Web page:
Caught in Hurricane Aaron
Hurricanes come in large and small sizes; some have big eyes, and some have squinty eyes. They are born, grow, and then die. It's not surprising, then, that human names have been assigned to hurricanes for centuries. The earliest instance of hurricane naming was in the Caribbean islands, where hurricanes were associated with the Roman Catholic saint's holiday when they hit the islands. For example, Hurricane "Santa Ana" struck Puerto Rico on July 26, 1825.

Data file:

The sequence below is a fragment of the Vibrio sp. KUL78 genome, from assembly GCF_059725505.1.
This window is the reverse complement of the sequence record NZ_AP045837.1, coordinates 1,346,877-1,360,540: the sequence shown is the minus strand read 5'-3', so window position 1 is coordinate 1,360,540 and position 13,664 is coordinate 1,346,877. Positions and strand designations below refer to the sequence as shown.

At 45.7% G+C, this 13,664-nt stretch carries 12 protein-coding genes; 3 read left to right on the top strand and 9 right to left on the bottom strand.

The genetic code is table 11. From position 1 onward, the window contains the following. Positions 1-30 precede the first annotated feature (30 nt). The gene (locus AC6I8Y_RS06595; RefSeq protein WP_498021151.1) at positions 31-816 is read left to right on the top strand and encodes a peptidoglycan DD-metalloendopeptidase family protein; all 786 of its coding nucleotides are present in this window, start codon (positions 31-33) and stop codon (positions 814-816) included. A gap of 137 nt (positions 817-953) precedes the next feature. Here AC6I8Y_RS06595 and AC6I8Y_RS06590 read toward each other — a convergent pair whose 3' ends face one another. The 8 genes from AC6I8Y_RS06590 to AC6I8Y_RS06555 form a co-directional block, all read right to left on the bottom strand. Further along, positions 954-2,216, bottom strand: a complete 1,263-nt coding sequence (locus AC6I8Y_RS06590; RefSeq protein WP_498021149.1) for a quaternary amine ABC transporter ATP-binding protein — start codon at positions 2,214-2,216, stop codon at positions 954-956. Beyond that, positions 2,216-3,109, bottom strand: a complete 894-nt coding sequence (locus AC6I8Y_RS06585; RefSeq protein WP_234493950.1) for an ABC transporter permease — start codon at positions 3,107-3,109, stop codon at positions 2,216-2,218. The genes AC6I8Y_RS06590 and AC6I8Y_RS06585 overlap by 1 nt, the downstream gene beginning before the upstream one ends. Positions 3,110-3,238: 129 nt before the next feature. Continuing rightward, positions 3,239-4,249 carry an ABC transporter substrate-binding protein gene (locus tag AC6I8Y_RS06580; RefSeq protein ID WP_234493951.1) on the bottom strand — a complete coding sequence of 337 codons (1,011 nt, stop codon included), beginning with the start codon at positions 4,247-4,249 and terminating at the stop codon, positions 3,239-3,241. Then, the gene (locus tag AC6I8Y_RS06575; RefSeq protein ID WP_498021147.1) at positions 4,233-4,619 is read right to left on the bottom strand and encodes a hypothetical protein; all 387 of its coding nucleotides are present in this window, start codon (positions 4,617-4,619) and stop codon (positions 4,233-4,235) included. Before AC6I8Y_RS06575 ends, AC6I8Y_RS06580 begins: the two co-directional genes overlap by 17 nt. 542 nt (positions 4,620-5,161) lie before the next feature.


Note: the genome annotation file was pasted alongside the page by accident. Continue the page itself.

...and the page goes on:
The first known scientific use of hurricane naming arose in the Pacific during World War II. It was an easy and effective way to distinguish one tropical cyclone from another on the weather maps. The system was simple and alphabetical: the name of the first storm of the season would begin with A; the second, B; the third, C; and so on. Naming hurricanes also gave homesick soldiers a way to recall loved ones. Thus began the practice by predominantly male meteorologists of giving female names to hurricanes. This practice persisted at the National Hurricane Center in Miami until the late 1970s. One retired NHC meteorologist ironically commented, "It is surely only a coincidence that many names of NHC employees, their wives, and other female relatives appear on the [name] list." This may explain the distinctly Southern flavor of the names of past hurricanes. Beginning in 1979, the list of names for each year's tropical storms and hurricanes was broadened to include male and Spanish and French names. The alphabetical naming system continues, now overseen by the World Meteorological Organization (WMO). The WMO composes different alphabetical lists for different ocean basins (for example, starting in 2000, northwest Pacific typhoons now have Asian names).The names of severe and/or notable hurricanes are "retired" and taken off the lists. Horror sequels are popular in the movies, but no meteorologist wants to tempt fate by naming a new hurricane Andrew, Georges, or Mitch, to cite a few of the recently retired names.